7. Market Street is San Francisco’s most-biked street, with nearly 7,000 trips by bike counted here every day. The City is working on the Better Market Street project, which calls for limiting private automobiles, creating a continuous, protected bike lane for the full length of the project from the Embarcadero to Octavia Boulevard and significantly advancing transit and pedestrian-friendly street design. Do you support this plan?


8. Data has shown that the five most dangerous behaviors are all driver-related offenses: speeding, failure to yield to pedestrians, improper right-hand turns, running red lights and failure to stop at stop signs. The San Francisco Police Department has committed to maintaining 50% of their traffic citations to “Focus on the Five,” a goal they have yet to meet citywide. Do you support Focus on the Five and smart, data-driven enforcement?


9. As Supervisor, what will you do to ensure SFPD focuses enforcement on Focus on the Five or other known issues that make our streets unwelcome to bike on, such as double-parking in bike lanes, rather than ad hoc, complaint-driven enforcement?

As Supervisor, I will keep these issues in the forefront and work closely with the SFPD to ensure that there is an increase in police patrol to enforce these laws. I will also work with the SFMTA to make sure that Parking Control Officers are in place to fine violators. I can’t emphasize enough, that safer street designs and increased signage will prevent many violations.

10. Bay Area Bike Share is in the middle of a game-changing, tenfold expansion of its system to become one of the densest bike share networks in the United States. Do you support the expansion and placement of bike share stations in your District, even if this may mean repurposing of on-street vehicle parking?


District-Specific Questions

1. The SF Bicycle Coalition has been advocating for better bike connections from Balboa Park Station to Lake Merced for years. As Supervisor, what would you recommend to improve the biking and walking connections to and from this important transit hub along Ocean Avenue?

I support the 2009 SFMTA Balboa Park Pedestrian Bicycle Connectivity Study recommendations in redesigning the streets to include protected bike paths and pedestrian walkways along Geneva Avenue, Ocean Avenue, San Jose Avenue and Phelan Avenue utilizing highly visible crossings, refuge islands, buffer zones, signals, and lowering the speed limit.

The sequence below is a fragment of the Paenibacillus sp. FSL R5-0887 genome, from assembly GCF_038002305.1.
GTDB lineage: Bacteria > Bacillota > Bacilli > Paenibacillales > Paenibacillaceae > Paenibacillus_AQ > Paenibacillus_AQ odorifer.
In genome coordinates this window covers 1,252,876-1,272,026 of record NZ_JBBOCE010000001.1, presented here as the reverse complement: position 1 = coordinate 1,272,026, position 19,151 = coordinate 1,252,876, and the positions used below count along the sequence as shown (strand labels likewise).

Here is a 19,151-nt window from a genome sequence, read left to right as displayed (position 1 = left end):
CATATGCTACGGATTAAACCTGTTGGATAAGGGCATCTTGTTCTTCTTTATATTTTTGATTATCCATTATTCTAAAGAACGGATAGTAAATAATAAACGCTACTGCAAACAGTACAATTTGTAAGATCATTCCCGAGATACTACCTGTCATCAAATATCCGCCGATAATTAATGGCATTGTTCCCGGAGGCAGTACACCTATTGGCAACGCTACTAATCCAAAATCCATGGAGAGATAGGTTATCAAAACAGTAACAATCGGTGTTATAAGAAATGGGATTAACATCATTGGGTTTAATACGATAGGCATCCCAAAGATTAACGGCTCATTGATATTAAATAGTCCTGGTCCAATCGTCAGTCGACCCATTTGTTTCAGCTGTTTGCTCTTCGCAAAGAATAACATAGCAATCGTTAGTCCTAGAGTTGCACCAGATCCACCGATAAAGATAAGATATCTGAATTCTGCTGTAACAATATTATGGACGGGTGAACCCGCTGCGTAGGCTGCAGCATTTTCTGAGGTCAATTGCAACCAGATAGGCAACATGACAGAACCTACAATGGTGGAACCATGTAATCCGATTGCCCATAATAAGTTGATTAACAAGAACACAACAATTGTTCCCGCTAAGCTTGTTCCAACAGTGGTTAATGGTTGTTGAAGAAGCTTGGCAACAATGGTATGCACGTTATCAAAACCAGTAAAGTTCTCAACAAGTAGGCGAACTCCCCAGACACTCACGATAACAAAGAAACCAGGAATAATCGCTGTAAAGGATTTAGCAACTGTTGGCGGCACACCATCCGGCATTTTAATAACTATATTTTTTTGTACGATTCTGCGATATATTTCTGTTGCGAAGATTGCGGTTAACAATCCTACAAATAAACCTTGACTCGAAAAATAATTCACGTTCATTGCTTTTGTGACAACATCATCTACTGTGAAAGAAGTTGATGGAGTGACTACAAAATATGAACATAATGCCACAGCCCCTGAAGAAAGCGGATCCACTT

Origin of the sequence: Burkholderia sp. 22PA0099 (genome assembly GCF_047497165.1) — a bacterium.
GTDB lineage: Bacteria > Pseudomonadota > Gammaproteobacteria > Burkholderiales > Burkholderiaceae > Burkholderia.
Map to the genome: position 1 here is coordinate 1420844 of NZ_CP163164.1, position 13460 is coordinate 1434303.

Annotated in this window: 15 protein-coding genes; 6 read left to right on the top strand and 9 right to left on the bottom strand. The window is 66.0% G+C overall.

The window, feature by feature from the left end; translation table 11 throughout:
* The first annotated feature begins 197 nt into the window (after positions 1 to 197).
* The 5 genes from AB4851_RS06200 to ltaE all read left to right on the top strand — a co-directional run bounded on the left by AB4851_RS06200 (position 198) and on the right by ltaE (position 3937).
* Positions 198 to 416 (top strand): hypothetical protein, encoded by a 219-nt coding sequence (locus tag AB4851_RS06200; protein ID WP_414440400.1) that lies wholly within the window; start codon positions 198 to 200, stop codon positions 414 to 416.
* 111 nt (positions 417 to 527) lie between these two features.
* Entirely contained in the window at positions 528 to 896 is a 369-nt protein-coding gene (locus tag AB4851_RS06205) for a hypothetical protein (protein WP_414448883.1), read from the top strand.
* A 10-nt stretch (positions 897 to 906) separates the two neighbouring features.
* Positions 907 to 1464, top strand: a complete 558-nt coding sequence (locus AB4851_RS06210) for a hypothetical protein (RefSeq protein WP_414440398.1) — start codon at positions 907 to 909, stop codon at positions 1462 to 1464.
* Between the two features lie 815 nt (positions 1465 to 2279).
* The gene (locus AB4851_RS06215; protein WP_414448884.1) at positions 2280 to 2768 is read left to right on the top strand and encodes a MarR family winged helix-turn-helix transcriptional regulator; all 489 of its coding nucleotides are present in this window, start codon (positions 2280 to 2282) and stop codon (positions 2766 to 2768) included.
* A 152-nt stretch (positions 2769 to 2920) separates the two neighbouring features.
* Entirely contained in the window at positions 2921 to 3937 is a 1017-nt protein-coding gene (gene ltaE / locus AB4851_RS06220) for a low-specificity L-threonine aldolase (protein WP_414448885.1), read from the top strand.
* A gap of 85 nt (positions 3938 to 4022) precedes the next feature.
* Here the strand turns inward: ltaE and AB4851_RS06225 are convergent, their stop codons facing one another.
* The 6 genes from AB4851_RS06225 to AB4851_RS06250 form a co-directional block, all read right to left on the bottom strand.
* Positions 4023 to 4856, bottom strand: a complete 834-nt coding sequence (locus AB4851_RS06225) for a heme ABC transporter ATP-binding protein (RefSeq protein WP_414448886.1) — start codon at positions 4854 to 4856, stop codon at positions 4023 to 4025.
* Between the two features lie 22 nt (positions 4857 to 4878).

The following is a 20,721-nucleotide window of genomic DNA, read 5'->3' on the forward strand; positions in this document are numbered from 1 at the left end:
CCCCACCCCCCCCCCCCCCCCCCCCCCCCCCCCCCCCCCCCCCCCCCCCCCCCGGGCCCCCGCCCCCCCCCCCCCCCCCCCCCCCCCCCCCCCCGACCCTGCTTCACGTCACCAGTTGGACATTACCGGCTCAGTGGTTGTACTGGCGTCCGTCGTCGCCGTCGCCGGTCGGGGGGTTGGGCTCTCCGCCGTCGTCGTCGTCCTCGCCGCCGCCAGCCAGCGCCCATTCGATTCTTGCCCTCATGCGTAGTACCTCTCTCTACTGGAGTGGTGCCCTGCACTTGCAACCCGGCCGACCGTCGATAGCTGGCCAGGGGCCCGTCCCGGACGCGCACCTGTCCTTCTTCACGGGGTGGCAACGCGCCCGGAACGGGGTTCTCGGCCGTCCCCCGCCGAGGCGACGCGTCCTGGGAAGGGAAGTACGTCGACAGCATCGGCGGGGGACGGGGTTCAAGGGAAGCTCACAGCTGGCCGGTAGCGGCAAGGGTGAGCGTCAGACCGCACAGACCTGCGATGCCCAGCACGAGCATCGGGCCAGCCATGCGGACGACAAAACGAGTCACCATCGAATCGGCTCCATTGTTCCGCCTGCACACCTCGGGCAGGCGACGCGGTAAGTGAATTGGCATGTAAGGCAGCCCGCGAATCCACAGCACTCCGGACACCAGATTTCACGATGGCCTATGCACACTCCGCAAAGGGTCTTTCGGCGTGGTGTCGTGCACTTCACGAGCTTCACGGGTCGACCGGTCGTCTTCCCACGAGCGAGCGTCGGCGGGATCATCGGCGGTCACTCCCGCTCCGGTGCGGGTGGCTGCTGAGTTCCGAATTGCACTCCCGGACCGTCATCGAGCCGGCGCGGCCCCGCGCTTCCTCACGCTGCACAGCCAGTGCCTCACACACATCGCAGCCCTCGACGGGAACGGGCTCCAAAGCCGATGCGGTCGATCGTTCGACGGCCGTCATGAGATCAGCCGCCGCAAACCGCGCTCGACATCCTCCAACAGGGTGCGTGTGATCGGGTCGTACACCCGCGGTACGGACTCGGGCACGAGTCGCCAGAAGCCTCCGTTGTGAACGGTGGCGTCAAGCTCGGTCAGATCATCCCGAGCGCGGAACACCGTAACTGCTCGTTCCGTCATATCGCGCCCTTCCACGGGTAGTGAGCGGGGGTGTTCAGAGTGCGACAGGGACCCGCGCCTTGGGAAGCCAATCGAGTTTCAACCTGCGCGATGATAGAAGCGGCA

2. According to the 2009 San Francisco Bicycle Plan, it is legal to ride a bicycle along the sidewalk of 19th Avenue due to the lack of a northsouth bike route here. There is currently a longrange planning effort to underground the MOcean View Muni line and repurpose the onstreet space to transform this freewaylike street into a peoplefriendly boulevard with dedicated bike lanes. Do you support this effort?


Why or why not?

I highly recommend this project because it makes absolute sense. It is an improvement to the current on-street use of the M line. This is a main thoroughfare with constant traffic and this will ensure the safety of bicyclist and pedestrians while improving the flow of traffic. It will help increase the services to the 18,000 new residents expected at Parkmerced. It will entice people to bike and walk and represents a major step toward sustainability.

3. We support a recommendation from the Ocean Beach Master Plan, which calls for a road diet of Great Highway, given the high levels of sand erosion. The result would be to repurpose two lanes of travel to become open streets for people biking and walking. Do you support this recommendation?


4. The Planning Department led the Ocean Avenue Corridor Design Study, which was completed in 2015 after extensive public outreach. Recommendations in the study included a redesign and plaza treatment for the intersection of Ocean, Phelan and Geneva Avenues as well as the inclusion of a westbound bike lane between I280 and Phelan Avenue. Do you support the study’s findings?


If “Yes,” what would you do as Supervisor to advance the design and implementation of the Ocean Avenue Corridor Design Study?

This project is crucial to help connect our City’s bicycle infrastructure and I will hold the Department of Public Works accountable for the delays and advocate to expedite whatever needs to be done to get this project underway. I don’t pretend to have all the answers, but I am a good listener, and as anyone who has read my many columns for the Westside Observer can tell you, I have a healthy cynicism toward bureaucratic inaction, especially when it represents a waste of our critical taxpayer funds.